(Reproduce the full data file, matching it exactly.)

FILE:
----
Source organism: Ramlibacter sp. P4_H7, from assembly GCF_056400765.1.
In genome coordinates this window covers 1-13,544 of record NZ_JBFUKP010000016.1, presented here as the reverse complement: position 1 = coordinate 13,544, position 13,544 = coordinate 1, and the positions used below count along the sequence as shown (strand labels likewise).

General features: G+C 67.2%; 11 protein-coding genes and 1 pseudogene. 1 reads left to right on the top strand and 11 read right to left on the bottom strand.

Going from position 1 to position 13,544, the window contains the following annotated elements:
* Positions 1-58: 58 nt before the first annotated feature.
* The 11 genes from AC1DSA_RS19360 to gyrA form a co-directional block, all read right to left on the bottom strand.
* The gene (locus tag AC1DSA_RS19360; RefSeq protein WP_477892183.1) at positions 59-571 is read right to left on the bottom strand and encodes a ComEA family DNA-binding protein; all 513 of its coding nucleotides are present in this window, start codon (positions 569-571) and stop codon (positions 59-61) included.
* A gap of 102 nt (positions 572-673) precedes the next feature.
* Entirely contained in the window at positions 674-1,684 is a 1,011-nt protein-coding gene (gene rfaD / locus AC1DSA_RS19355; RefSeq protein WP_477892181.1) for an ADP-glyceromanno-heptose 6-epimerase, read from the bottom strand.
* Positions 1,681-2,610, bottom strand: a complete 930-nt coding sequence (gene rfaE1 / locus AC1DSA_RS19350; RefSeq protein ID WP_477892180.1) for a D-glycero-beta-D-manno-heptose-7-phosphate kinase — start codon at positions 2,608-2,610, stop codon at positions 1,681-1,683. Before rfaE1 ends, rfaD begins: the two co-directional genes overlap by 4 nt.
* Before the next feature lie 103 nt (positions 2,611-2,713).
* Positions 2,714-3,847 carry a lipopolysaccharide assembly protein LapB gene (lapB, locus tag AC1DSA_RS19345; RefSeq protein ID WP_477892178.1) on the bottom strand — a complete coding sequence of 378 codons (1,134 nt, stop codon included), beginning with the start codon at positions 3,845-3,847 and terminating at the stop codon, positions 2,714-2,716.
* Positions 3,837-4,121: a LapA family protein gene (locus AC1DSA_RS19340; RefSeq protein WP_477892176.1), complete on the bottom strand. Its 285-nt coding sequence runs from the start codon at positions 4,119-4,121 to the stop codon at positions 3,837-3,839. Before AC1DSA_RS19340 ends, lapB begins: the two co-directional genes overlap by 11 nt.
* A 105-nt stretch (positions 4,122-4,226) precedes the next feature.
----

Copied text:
Source organism: Ramlibacter sp. P4_H7, from assembly GCF_056400765.1.
In genome coordinates this window covers 1-13,544 of record NZ_JBFUKP010000016.1, presented here as the reverse complement: position 1 = coordinate 13,544, position 13,544 = coordinate 1, and the positions used below count along the sequence as shown (strand labels likewise).

General features: G+C 67.2%; 11 protein-coding genes and 1 pseudogene. 1 reads left to right on the top strand and 11 read right to left on the bottom strand.

Going from position 1 to position 13,544, the window contains the following annotated elements:
* Positions 1-58: 58 nt before the first annotated feature.
* The 11 genes from AC1DSA_RS19360 to gyrA form a co-directional block, all read right to left on the bottom strand.
* The gene (locus tag AC1DSA_RS19360; RefSeq protein WP_477892183.1) at positions 59-571 is read right to left on the bottom strand and encodes a ComEA family DNA-binding protein; all 513 of its coding nucleotides are present in this window, start codon (positions 569-571) and stop codon (positions 59-61) included.
* A gap of 102 nt (positions 572-673) precedes the next feature.
* Entirely contained in the window at positions 674-1,684 is a 1,011-nt protein-coding gene (gene rfaD / locus AC1DSA_RS19355; RefSeq protein WP_477892181.1) for an ADP-glyceromanno-heptose 6-epimerase, read from the bottom strand.
* Positions 1,681-2,610, bottom strand: a complete 930-nt coding sequence (gene rfaE1 / locus AC1DSA_RS19350; RefSeq protein ID WP_477892180.1) for a D-glycero-beta-D-manno-heptose-7-phosphate kinase — start codon at positions 2,608-2,610, stop codon at positions 1,681-1,683. Before rfaE1 ends, rfaD begins: the two co-directional genes overlap by 4 nt.
* Before the next feature lie 103 nt (positions 2,611-2,713).
* Positions 2,714-3,847 carry a lipopolysaccharide assembly protein LapB gene (lapB, locus tag AC1DSA_RS19345; RefSeq protein ID WP_477892178.1) on the bottom strand — a complete coding sequence of 378 codons (1,134 nt, stop codon included), beginning with the start codon at positions 3,845-3,847 and terminating at the stop codon, positions 2,714-2,716.
* Positions 3,837-4,121: a LapA family protein gene (locus AC1DSA_RS19340; RefSeq protein WP_477892176.1), complete on the bottom strand. Its 285-nt coding sequence runs from the start codon at positions 4,119-4,121 to the stop codon at positions 3,837-3,839. Before AC1DSA_RS19340 ends, lapB begins: the two co-directional genes overlap by 11 nt.
* A 105-nt stretch (positions 4,122-4,226) precedes the next feature.